A few years ago, Atari sold keychain-sized joysticks that contained classics such as PongBreakout, Centipede, and Asteroids. [Adam] apparently ran into a cache of these cool classic baubles and immediately thought of turning them into a stand-alone video game system.

For the display, [Adam] used a CRT module from an old Sony Handicam. These modules had the right connections – power, ground, and composite video input – to connect directly to the Atari keychain games. The result is a video game that’s even smaller than a postage stamp. The picture above shows the tiny CRT next to a 25mm postage stamp; it’s small by any measure.

Demystifying Camcorder CRT Viewfinders

Every smartphone (and most dumb phones) has a video camera built into it these days. Some of them are even capable of recording respectable HD video. So we’d bet that the decades old camcorder you’ve got kicking around isn’t getting any use at all anymore. [John] wants to encourage you to hack that hardware. He published a post showing just how easy it is to salvage and use a camcorder CRT.

The gist is that you simply need to hook up power and feed it video. The board that is attached to the CRT has its own voltage hardware to drive the tube. He demonstrates a 9V battery as a power supply, but also mentions that it should be pretty easy to power the thing from a USB port. As for video, all it takes is a composite signal. Of course you’ve got to determine the pinout for your particular CRT module. The method he chose was to use a continuity tester to find the path from a capacitor’s negative leg to the appropriate pin header. Next he used a bench supply to inject a current-limited low voltage until he saw response when probing the pins. Finding the composite-in is a similar trial and error process.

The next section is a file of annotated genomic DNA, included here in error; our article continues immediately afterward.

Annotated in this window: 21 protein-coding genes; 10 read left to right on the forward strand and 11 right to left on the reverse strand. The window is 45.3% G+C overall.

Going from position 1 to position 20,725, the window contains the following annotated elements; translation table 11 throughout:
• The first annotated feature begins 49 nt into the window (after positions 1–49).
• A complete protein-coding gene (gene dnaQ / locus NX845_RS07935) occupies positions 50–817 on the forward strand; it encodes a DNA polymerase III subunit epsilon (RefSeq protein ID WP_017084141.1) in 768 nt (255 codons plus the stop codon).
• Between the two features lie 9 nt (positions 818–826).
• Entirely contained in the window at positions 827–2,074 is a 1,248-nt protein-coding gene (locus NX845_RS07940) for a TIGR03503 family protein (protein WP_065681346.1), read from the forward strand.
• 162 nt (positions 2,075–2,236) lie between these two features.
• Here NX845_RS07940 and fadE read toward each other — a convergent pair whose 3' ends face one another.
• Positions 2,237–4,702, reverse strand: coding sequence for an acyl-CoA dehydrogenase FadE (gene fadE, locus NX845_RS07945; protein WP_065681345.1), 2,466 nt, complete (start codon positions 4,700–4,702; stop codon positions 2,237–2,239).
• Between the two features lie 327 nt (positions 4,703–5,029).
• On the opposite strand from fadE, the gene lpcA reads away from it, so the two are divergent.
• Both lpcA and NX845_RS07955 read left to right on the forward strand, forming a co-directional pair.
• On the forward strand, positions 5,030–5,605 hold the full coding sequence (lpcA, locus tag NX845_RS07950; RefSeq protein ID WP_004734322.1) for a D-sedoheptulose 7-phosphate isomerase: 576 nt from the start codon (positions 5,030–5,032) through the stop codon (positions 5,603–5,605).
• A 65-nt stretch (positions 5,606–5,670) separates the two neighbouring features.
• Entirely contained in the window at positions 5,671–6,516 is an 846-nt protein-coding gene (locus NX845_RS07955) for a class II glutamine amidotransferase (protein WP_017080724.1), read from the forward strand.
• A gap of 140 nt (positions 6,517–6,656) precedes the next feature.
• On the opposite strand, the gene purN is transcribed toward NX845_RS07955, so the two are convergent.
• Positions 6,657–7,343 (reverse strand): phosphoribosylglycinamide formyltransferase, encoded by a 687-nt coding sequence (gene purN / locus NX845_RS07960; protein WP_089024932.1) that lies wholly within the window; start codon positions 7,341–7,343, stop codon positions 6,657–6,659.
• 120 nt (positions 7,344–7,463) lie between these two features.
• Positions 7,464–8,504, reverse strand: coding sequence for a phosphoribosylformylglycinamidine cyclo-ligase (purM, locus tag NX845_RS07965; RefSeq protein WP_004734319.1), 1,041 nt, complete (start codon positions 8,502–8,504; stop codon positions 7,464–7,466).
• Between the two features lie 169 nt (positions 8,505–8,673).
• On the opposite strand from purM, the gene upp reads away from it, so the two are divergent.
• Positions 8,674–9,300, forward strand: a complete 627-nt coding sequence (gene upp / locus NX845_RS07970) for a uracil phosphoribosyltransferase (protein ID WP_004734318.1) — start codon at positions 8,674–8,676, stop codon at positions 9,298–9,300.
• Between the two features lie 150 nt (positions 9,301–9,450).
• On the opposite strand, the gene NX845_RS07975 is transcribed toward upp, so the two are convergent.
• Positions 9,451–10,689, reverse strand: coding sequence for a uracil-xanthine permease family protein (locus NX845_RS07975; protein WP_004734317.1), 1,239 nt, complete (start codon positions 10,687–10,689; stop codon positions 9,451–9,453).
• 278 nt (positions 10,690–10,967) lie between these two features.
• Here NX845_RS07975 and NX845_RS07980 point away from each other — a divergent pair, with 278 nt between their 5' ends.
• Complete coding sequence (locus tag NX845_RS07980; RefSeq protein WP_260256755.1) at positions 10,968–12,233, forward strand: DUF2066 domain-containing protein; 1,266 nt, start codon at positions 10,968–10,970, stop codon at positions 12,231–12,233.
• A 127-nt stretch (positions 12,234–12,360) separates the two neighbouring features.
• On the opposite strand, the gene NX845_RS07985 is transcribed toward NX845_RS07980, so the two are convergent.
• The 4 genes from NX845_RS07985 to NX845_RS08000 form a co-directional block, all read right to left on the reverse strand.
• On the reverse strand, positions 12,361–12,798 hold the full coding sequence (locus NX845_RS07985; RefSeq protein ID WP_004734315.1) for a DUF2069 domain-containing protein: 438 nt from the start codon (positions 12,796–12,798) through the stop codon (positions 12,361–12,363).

So what can you use this for? Why not make it the display for a simple video game?

Get Ready To Play Some Wicked Air Harp

Who needs a tactile interface when you can wave your hands in the air to make music? Air String makes that possible and surprisingly it does so without the use of a Kinect sensor.

In the image above, you can see that two green marker caps are used as plectra to draw music out of the non-existent strings. Judiciously perched atop that Analysis and Design of Digital Systems with VHDL textbook is a camcorder recording an image of the player. This signal is processed by an FPGA (hence the textbook) in real-time, and shown on the monitor seen to the right. A set of guides are overlaid on the image, so the player knows where to pluck to get the notes she is expecting.

The program is designed to pick up on bright green colors as the inputs. It works like a charm as you can see in the video after the break. The team of Cornell students responsible for the project also mention a few possible improvements like adding a distance sensor (ultrasonic rangefinder?) so that depth can be used for the dynamics of the sound.